Friday, October 25, 2019

KU officials can’t say whether KU officially told NCAA it doesn’t see Adidas’ Gassnola as a booster

A University of Kansas-branded Adidas basketball is pictured in March 2018.

A University of Kansas-branded Adidas basketball is pictured in March 2018.


University of Kansas officials either can’t or will not say whether KU communicated to the NCAA that it only considered former Adidas employee and recruiting fixer T.J. Gassnola a "booster" to the program for an eligibility case.

That could be an important distinction as KU tries to argue in an NCAA infractions case against several alleged recruiting violations tied to Gassnola’s relationship to the program.

On Thursday, neither KU Chancellor Douglas Girod nor KU Athletics spokesman Dan Beckler could confirm the university provided official communication to the NCAA that it only viewed Gassnola as a booster to the program in the eligibility case of basketball player Silvio De Sousa.

Additionally, the university denied a Journal-World request through the Kansas Open Records Act for a copy of any communication with the NCAA on the matter.

On Feb. 2, KU Athletic Director Jeff Long said the NCAA forced KU to consider Gassnola a booster to the program when KU asked the NCAA to rule on the eligibility of De Sousa. De Sousa was sitting out from participating with the basketball team amid allegations revealed in a college basketball corruption trial in October 2018 that his guardian, Fenny Falmagne, accepted a $2,500 payment from Gassnola for De Sousa to attend KU.

After KU’s request, the NCAA ruled De Sousa ineligible for two seasons. It later reduced the suspension to one season after a successful appeal from KU. De Sousa is currently eligible to play for the team and is expected to be an important contributor this season.

When Long announced that KU planned to appeal De Sousa’s suspension during the Feb. 2 press conference, he said the university considered Gassnola a booster “only as a hypothetical for the purposes of reinstatement," and KU disagrees with NCAA staff on how to “define Gassnola’s role in all of this.”

But whether that was officially communicated to the NCAA is unclear.

When the Journal-World asked Girod Thursday about any possible communication outlining the university’s view on Gassnola, he said he could not remember if it had done so because it was months in the past. Beckler, when asked the same question, did not directly answer but said the university planned to publicly release its response to the NCAA’s allegations.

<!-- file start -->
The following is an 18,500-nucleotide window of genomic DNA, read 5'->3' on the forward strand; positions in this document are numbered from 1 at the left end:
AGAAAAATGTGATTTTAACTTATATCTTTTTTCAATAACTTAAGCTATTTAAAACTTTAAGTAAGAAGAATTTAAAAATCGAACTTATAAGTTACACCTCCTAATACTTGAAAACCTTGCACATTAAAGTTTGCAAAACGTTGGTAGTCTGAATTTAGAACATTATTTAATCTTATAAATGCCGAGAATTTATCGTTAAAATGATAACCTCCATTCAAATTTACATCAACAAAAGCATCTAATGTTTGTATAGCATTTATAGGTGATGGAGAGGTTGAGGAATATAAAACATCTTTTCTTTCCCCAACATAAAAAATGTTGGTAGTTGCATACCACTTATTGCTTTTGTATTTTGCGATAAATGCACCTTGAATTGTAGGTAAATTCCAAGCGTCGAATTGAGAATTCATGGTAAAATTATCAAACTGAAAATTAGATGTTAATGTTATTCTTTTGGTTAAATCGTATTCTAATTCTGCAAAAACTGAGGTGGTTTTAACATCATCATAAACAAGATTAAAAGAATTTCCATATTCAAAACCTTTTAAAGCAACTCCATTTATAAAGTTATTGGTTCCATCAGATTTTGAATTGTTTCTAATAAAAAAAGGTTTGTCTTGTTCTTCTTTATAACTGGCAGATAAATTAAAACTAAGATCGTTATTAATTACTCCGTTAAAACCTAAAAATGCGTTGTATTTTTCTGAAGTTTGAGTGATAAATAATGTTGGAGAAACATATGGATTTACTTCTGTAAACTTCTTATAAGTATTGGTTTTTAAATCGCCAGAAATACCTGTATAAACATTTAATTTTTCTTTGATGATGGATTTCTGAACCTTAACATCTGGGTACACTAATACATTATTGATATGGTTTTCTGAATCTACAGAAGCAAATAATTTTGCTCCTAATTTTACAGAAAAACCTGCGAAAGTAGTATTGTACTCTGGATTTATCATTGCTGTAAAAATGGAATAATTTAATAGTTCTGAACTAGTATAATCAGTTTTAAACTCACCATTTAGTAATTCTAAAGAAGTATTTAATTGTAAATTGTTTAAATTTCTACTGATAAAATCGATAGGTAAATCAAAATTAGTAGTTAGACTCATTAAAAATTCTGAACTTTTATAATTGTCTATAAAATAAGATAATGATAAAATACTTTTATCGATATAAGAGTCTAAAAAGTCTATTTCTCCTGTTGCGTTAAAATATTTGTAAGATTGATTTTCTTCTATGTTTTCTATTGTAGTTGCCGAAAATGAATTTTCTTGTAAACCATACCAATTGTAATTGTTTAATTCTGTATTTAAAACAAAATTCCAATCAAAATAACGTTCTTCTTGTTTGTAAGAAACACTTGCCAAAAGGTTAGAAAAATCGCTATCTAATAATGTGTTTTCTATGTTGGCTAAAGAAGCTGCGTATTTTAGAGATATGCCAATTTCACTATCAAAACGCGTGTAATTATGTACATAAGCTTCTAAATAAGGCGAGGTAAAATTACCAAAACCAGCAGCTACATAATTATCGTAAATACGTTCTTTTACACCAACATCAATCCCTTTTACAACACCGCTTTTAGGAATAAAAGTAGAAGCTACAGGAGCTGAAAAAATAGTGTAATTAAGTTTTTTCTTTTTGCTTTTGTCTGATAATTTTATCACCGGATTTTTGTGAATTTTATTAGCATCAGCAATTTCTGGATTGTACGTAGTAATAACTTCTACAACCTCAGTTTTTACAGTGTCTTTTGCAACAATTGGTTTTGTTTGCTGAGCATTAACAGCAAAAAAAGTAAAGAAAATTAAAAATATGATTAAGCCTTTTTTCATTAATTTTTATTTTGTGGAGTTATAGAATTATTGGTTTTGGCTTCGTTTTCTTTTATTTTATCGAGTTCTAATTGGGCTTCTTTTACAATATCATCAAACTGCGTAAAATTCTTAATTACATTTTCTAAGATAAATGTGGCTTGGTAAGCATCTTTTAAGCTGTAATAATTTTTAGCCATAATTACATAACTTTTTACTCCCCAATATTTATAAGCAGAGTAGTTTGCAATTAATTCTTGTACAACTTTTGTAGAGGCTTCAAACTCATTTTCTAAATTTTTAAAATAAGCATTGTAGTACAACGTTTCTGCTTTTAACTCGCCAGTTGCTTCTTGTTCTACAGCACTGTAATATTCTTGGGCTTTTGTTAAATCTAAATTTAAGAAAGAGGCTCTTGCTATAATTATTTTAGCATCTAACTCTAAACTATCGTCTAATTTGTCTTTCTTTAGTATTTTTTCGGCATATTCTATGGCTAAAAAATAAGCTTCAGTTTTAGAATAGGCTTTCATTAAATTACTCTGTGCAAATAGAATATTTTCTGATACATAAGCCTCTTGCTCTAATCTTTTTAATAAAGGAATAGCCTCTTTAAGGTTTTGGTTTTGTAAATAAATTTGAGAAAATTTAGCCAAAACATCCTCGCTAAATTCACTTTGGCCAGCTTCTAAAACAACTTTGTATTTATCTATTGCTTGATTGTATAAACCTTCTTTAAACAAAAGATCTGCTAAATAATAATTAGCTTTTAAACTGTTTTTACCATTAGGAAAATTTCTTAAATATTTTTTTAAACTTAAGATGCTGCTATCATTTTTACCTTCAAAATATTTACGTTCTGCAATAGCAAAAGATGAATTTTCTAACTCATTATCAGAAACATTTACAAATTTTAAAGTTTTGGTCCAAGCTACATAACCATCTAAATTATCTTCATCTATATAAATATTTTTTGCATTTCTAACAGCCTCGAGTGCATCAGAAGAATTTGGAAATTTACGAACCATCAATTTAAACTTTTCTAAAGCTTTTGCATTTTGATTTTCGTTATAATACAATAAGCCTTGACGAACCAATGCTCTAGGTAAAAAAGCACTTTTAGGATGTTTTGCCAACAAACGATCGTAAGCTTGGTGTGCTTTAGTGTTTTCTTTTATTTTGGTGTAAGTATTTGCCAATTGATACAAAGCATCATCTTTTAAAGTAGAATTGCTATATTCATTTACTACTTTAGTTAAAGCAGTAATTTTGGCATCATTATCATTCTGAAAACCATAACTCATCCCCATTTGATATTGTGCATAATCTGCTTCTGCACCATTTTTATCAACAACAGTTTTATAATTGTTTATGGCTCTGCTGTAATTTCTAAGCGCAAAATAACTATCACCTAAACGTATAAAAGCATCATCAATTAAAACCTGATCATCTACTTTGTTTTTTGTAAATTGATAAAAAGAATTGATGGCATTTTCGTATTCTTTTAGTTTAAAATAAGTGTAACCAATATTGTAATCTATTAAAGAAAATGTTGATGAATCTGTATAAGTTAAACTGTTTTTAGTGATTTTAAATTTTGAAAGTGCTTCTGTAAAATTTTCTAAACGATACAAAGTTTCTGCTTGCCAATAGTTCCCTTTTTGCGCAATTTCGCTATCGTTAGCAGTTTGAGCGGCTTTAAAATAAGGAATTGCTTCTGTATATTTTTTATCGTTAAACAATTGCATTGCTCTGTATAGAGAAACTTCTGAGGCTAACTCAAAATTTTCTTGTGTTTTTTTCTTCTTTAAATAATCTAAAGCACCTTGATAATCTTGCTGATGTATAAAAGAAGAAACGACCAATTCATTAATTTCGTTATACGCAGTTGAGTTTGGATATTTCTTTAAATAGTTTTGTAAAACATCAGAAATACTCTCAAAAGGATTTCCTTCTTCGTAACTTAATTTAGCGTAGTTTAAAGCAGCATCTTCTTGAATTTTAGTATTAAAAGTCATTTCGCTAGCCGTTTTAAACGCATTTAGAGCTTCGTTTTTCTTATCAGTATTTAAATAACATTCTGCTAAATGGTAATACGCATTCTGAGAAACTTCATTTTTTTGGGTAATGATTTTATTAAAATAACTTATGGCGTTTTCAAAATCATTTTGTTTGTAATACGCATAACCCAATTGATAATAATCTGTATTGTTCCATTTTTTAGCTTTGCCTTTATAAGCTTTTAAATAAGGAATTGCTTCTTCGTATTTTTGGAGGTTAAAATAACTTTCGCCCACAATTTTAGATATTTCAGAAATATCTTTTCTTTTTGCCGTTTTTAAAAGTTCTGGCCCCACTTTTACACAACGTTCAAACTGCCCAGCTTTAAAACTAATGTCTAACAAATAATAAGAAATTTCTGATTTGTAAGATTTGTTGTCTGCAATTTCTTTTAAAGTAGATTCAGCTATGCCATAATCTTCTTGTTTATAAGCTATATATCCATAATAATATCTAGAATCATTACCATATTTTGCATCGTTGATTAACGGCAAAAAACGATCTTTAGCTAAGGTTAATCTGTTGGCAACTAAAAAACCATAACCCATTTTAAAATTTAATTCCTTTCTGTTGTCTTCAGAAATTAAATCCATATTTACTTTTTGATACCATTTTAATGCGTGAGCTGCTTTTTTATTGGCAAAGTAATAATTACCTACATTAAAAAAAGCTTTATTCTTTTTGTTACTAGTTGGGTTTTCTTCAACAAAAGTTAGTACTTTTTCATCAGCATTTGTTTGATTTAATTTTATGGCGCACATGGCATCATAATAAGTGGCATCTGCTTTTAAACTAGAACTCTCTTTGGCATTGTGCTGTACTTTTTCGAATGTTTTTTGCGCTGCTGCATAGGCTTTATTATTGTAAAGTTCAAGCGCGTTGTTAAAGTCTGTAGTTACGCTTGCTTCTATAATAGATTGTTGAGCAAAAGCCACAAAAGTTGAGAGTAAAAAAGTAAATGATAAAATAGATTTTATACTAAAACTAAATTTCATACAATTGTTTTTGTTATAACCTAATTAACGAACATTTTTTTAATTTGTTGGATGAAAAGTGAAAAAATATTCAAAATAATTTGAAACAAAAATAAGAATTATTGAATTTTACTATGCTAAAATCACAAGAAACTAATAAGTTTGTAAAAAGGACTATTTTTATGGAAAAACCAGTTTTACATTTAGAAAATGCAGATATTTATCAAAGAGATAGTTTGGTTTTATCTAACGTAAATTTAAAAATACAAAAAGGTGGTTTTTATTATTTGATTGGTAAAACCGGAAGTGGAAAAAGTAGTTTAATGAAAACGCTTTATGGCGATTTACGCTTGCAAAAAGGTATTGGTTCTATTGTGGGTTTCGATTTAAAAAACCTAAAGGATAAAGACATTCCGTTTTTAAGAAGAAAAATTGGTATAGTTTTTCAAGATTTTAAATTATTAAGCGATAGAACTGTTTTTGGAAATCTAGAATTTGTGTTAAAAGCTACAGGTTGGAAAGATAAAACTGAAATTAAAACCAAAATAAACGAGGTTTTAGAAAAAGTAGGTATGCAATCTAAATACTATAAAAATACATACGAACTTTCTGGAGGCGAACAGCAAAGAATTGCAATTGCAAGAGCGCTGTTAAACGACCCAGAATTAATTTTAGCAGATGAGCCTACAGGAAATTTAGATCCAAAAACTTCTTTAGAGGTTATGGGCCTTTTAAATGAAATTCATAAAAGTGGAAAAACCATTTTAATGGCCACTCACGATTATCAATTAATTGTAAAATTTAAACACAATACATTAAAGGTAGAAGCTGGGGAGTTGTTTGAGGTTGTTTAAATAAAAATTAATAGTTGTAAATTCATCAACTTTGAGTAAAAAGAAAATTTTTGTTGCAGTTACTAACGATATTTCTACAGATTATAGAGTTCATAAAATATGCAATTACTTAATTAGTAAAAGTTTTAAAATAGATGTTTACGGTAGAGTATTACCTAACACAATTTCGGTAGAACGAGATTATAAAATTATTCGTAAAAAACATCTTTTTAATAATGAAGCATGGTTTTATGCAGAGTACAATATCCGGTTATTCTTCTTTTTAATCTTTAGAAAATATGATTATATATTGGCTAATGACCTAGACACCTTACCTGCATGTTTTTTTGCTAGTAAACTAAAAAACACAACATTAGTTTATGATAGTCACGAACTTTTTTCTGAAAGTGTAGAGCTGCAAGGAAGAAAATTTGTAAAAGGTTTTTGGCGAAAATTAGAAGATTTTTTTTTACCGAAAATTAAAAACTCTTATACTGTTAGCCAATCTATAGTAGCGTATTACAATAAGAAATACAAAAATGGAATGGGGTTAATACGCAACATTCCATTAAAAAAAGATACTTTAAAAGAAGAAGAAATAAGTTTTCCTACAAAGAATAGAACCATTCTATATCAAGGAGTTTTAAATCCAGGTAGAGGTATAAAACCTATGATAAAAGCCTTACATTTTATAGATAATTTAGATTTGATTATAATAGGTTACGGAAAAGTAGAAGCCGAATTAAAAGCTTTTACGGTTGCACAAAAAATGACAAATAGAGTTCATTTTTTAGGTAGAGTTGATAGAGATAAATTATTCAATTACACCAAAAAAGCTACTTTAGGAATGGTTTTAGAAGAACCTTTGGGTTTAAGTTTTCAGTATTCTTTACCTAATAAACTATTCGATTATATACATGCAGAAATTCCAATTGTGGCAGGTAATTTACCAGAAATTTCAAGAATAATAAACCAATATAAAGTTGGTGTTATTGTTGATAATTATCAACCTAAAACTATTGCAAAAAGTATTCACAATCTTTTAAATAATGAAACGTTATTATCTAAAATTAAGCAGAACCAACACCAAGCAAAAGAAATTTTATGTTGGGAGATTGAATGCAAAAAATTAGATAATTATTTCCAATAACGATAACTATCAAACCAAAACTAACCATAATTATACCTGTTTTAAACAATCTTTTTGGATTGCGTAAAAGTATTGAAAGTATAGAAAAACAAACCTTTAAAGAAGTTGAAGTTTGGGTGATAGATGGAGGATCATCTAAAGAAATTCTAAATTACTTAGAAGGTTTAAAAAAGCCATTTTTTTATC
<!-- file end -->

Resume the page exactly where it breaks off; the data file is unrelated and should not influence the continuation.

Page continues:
“As we said September 23 when we shared the Notice of Allegations, the university will continue to cooperate with the NCAA enforcement process and looks forward to submitting its Response to the Notice of Allegations, and we will make that response public when it is submitted,” Beckler said in an email.

The NCAA charged the KU program with lack of institutional control, three Level 1 violations in the men’s basketball program and coach Bill Self with a “responsibility charge." Level 1 violations are deemed the most serious and can include penalties such as scholarship reductions and postseason bans.

As the Journal-World reported in February, the university's case against sanctions likely hinges on whether it can convince the NCAA that Gassnola is not a booster to the basketball program.

Josephine Potuto, a University of Nebraska College of Law professor and former chair of the NCAA committee on infractions, said at the time that an employee for an apparel company could be considered a booster. Potuto pointed to the NCAA handbook, which shows under its guidelines for “Institutional Control” that universities can be held responsible for the actions of corporate entities and their employees that are working on their behalf, whether the universities are aware of their actions or not.

“If (a university) asks for help from someone outside, that clearly triggers booster status,” Potuto said via email. “But someone who is ‘assisting,’ even if the (university) says it did not know, also could trigger booster status.”

Additionally, KU Athletics regularly sends guidelines to members of the Lawrence chamber of commerce about how they can interact with the program. Those guidelines, which are dated October 2017, were shared again this week. Under a section called “Booster Defined,” the guidelines show an apparel company can be considered a booster to the program, seemingly in contradiction to the university’s stance on Gassnola.